The SunnysideAnnotate this Case
91 U.S. 208 (1875)
U.S. Supreme Court
The Sunnyside, 91 U.S. 208 (1875)
91 U.S. 208
1. If a sailing vessel, when approaching a steamer, fails to adopt all reasonable precautions to prevent a collision, she will not be excused, even though she displays her proper signal lights, and is entitled, in the absence of exceptional circumstances or special danger, to keep her course.
2. A collision occurred on Lake Huron, about three miles from the shore, near the head of St. Clair River, between a steam tug and a sailing vessel. The former, heading east by north half north, waiting for a tow in conformity with a well known usage in those waters, with her machinery stopped, but with her signal lights burning as the law requires of a steamer under way, was drifting at the rate of a mile and a half per hour. The sailing vessel, with all her sails set and displaying her proper signal lights, was heading north half west at a speed of nine miles per hour. Held that it was the duty of the sailing vessel, in view of the special circumstances, to put up her helm and go to the right, or to put it down and suffer the steam tub to drift past in safety, and, both vessels being at fault, the damages were equally apportioned between them.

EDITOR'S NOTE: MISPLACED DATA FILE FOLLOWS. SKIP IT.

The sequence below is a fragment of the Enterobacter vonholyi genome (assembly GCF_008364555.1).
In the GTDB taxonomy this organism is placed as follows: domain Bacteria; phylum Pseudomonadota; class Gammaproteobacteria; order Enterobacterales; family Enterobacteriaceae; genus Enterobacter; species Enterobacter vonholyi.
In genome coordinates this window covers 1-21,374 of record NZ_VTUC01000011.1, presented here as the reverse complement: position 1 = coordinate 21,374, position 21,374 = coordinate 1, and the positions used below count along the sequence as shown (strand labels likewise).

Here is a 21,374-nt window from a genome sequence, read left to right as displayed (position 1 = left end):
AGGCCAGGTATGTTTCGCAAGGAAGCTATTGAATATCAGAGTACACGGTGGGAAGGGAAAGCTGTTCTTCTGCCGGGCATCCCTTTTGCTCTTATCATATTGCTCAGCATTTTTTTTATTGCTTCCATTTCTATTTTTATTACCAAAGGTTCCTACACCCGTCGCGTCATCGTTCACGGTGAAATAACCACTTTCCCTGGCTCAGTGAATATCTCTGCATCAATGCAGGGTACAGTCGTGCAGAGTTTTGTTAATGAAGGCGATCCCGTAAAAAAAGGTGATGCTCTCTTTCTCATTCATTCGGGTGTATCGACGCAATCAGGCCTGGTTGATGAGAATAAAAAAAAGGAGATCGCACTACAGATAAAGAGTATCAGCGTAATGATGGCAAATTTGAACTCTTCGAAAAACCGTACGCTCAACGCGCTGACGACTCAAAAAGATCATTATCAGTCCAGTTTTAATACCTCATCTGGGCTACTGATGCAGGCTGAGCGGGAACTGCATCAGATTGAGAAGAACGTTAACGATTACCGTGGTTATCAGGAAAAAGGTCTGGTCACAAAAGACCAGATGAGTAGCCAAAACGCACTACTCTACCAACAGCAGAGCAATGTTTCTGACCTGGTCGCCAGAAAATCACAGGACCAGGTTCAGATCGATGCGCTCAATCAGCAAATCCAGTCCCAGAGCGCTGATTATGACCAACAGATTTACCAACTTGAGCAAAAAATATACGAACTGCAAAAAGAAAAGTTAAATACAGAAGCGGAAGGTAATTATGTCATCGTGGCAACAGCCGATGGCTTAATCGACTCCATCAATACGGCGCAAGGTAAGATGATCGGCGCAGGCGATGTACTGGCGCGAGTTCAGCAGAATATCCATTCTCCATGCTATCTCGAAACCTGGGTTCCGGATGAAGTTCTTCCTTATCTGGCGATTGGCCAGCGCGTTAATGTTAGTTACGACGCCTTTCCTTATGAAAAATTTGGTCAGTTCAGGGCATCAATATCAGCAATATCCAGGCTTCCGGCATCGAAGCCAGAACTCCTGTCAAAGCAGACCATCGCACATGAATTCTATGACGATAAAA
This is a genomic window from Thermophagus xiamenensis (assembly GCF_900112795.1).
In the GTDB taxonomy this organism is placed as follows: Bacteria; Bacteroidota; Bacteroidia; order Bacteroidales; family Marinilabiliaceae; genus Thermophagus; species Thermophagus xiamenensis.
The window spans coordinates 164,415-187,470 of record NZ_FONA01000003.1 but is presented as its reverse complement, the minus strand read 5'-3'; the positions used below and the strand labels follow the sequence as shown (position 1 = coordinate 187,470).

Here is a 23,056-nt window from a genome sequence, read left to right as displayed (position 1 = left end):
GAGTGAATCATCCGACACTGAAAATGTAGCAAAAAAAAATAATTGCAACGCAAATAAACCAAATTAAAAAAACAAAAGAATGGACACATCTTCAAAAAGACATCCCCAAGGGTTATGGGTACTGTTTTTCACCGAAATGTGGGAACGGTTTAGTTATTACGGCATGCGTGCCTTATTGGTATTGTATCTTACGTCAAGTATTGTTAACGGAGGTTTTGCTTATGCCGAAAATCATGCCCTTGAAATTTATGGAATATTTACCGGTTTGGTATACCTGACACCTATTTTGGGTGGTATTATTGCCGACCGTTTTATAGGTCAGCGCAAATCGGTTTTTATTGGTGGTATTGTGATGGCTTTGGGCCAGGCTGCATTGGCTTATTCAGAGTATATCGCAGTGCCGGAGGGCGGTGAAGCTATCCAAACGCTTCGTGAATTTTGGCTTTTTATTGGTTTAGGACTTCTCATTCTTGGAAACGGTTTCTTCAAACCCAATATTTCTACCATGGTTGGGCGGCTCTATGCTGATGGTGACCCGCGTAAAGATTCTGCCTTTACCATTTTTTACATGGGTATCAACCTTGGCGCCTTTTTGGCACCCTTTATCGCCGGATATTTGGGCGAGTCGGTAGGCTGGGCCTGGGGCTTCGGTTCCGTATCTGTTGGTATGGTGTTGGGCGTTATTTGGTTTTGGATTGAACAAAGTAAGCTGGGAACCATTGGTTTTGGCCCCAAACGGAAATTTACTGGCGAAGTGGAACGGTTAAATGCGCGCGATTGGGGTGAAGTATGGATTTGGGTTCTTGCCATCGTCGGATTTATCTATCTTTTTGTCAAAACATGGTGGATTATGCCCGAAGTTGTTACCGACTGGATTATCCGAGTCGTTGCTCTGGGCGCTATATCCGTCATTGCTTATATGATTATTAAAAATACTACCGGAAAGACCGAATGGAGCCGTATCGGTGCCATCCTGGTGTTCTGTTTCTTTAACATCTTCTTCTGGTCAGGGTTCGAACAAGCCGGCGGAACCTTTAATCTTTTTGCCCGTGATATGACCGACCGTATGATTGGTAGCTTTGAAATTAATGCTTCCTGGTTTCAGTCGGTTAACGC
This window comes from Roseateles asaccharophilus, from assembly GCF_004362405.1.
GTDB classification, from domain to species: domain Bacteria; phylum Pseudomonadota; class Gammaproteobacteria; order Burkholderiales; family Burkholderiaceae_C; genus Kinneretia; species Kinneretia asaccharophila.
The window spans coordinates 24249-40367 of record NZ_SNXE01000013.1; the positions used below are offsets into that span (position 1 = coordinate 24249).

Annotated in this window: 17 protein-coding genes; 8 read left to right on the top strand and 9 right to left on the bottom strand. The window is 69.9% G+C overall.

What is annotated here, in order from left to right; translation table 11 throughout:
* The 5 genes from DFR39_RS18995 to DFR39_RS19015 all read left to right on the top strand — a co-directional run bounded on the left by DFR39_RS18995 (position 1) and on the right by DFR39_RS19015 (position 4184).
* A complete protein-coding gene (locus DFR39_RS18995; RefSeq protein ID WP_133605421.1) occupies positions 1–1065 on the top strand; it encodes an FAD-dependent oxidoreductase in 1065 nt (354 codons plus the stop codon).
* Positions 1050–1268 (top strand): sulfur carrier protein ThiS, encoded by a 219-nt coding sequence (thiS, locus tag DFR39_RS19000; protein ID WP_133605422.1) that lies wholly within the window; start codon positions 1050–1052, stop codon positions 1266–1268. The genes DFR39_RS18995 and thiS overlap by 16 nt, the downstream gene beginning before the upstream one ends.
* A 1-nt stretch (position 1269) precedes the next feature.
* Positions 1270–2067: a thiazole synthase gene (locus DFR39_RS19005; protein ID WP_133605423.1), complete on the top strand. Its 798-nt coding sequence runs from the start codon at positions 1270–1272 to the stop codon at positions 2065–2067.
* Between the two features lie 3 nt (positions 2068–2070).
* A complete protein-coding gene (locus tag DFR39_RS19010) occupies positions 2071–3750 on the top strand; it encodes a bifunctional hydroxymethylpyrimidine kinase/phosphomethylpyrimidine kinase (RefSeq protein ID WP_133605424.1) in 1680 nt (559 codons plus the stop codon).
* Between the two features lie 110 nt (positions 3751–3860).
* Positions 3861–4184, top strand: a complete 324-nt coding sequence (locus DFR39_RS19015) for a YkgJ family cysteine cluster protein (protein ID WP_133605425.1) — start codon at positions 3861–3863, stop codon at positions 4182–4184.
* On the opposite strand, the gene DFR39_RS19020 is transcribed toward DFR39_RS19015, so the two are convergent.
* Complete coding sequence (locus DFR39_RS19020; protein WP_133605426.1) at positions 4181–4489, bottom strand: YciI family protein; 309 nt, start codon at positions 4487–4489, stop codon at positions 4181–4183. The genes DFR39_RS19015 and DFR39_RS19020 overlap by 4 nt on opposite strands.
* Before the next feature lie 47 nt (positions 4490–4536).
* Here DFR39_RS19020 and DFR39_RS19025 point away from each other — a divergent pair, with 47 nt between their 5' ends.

3. The doctrine announced in The Continental, 14 Wall. 345, reaffirmed.
The facts are stated in the opinion of the Court.